status. Dr. Goldman examined plaintiff on October 2, 1995, also finding good range of motion
and also recommending continued physical therapy and a resumption of restricted duty work. At
a visit on November 30, 1995, Dr. Springer stated that plaintiff was “coming along” and
improving, and again instructed plaintiff to continue his physical therapy program.
Plaintiff continued physical therapy throughout 1996, with occasional visits to Drs.
Springer and Goldman. On September 5, 1996, plaintiff was examined by Dr. Goldman, who
observed good range of motion, but some atrophy of the quadriceps and calf. Dr. Goldman
opined that plaintiff should be able to return to full duty.
On September 11, 1996, Dr. Springer reevaluated plaintiff. Plaintiff stated that he felt
that he was unable to return to full duty as a police officer, complaining of significant problems
with his left knee, including a “bone on bone” sensation and numbness. Plaintiff stated that he
was afraid to put his full weight on his left knee, relying instead upon his right leg. Dr.
Springer’s physical examination found good range of motion and no swelling. There was some
soreness. Dr. Springer recommended continued physical therapy, and wrote that based on
plaintiff’s complaints and symptomatology, plaintiff might not be able to return to full duties as a
Plaintiff was seen by Dr. Goldman on October 17, 1996, complaining of new
exacerbation of pain along his left lower extremity after standing all day during his duty tour two
days earlier. There was medial joint line pain, but good range of motion. Dr. Goldman
categorized plaintiff as capable of limited capacity work, and recommended physical therapy
over the next three to four weeks.
Plaintiff returned to Dr. Goldman on November 21, 1996 for reevaluation of his
complaints of severe knee pain. Dr. Goldman’s examination elicited numbness and significant
atrophy of the left leg. Plaintiff was unable to perform a full squat, duck walk, or deep knee
bend. There was increased crepitus and instability. Dr. Goldman recommended that the NYPD
place plaintiff back on restricted duty and noted that plaintiff’s prognosis for return to full duty
was now only fair. Plaintiff was again placed on restricted duty effective December 3, 1996.
Plaintiff saw Dr. Springer again on January 15, 1997. Plaintiff said he continued to have
problems with his left knee, specifically that while walking he felt that his bones were knocking
together on the side of the joint. Plaintiff also complained of some continuing numbness on the
side of his leg down to the ankle. Plaintiff had 2.5 cm of quadriceps atrophy. There was
“decent” stability. Dr. Springer stated that plaintiff should continue physical therapy. Dr.
Springer also stated that based on plaintiff’s symptoms, plaintiff would not be able to return to
full duty as an NYPD officer. Plaintiff continued physical therapy throughout 1997.
Dr. Springer saw plaintiff again on May 1, 1997. Plaintiff continued to complain of pain
and his “bones banging into each other” when he walked. Dr. Springer stated this may occur
because plaintiff had a bucket handle tear of the medial meniscus and lost most of it during his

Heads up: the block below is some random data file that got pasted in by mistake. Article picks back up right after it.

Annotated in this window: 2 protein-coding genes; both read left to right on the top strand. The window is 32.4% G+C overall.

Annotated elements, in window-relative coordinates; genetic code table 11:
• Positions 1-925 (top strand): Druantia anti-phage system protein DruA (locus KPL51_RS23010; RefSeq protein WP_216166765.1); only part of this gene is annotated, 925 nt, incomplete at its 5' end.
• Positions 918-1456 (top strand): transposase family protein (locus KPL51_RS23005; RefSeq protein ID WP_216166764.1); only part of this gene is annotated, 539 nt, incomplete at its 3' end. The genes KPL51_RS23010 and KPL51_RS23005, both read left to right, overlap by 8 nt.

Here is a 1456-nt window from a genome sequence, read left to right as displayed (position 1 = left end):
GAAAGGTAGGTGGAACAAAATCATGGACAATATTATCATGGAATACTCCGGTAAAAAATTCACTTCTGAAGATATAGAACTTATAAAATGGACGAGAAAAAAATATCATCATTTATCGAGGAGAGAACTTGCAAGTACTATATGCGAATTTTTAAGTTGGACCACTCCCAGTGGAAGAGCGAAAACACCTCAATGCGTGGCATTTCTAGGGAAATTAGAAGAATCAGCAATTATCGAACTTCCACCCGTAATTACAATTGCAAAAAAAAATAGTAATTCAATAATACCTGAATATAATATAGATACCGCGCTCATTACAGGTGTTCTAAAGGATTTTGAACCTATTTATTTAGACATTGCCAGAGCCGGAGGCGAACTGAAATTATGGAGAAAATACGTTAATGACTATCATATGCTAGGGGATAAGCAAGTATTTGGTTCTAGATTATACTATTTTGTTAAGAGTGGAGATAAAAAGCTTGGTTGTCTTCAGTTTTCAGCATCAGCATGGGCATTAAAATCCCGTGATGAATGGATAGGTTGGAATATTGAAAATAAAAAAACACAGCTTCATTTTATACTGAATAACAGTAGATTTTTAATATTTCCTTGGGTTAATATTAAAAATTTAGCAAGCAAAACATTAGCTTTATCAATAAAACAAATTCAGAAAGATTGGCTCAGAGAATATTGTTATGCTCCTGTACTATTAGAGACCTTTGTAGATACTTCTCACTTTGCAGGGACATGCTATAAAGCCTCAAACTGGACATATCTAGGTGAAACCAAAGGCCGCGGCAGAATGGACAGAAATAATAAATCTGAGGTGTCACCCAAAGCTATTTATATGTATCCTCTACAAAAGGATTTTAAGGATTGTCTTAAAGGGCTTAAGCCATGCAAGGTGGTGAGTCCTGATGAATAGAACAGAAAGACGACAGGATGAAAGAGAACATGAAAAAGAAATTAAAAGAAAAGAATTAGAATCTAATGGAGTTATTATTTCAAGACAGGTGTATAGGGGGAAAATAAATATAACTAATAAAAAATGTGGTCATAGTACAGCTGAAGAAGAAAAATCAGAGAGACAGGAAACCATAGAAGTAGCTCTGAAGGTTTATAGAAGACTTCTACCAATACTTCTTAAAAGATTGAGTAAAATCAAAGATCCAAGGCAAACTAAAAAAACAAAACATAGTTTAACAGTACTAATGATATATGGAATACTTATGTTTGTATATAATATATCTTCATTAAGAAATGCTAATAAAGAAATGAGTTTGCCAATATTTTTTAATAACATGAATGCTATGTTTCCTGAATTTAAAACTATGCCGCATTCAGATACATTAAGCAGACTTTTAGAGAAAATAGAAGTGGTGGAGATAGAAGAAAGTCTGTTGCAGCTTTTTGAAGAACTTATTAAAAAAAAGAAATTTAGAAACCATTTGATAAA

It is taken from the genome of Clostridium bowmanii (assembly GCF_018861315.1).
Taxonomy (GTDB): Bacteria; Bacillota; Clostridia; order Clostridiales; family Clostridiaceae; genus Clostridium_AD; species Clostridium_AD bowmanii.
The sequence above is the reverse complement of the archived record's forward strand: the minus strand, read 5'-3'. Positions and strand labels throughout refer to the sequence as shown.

previous surgery. Dr. Springer stated that despite exercises, plaintiff had not regained full size or
strength to his left quadriceps. Dr. Springer recommended further physical therapy and a lateral
heel wedge to keep the side of the knee from collapsing. Dr. Springer stated that plaintiff might
need a knee brace if his symptoms continued. Plaintiff continued physical therapy.
Plaintiff returned to Dr. Springer on September 25, 1997, complaining that his knee
condition continued to worsen. Plaintiff continued to feel a “bone on bone” sensation, had not
regained his full strength, and complained of a loss of sensation along the left leg. Dr. Springer’s
examination found no swelling, a good range of motion, but still 2.5 cm of quadriceps atrophy.
Dr. Springer wrote that plaintiff was probably feeling the loss of the medial meniscus, which
explained the bone on bone sensation and slight laxity. Dr. Springer opined that plaintiff’s
condition was permanent, as was his restricted duty status. Also on September 26, 1997, the
NYPD District Surgeon, Peter Galvin, noted that plaintiff had been on restricted duty since
December 3, 1996, and recommended conducting a survey to ascertain whether he was
incapacitated and should be retired.
Upon visiting Dr. Springer again on January 7, 1998, plaintiff reported no improvement.
Dr. Springer’s examination remained the same, although Dr. Springer noted that plaintiff was
quite stable, which indicated the ACL reconstruction had worked well. Dr. Springer opined that
that plaintiff had probably reached the maximum benefits from the surgery, although a continued
program of physical therapy would be helpful. Dr. Springer’s opinion was that plaintiff would
not be able to return to full duties and therefore should be considered to have a permanent partial
disability. On January 18, 1998, a consulting orthopedist for the NYPD Health Services
division, Dr. Axelrod, wrote that instability of the knee persisted. Plaintiff was to remain on
restricted duty, and his prognosis for returning to full duty was poor.
On January 27, 1998, plaintiff was examined by three doctors from the Medical Board
Police Pension Fund – Russell Miller, M.D., Theodore Cohen, M.D., and Olivera Bedic, M.D. –
to determine whether he could return to full police duty. On examination, plaintiff ambulated
with a methodic gait and mild limp, favoring his left leg. Plaintiff had satisfactory range of
motion in his left knee, and quadriceps atrophy. The Medical Board diagnosed a torn medial
meniscus, torn ACL, status-post ACL reconstruction, and grade II chondromalacia of the left
kneecap. Based upon a review of the records, history, and clinical findings, the Medical Board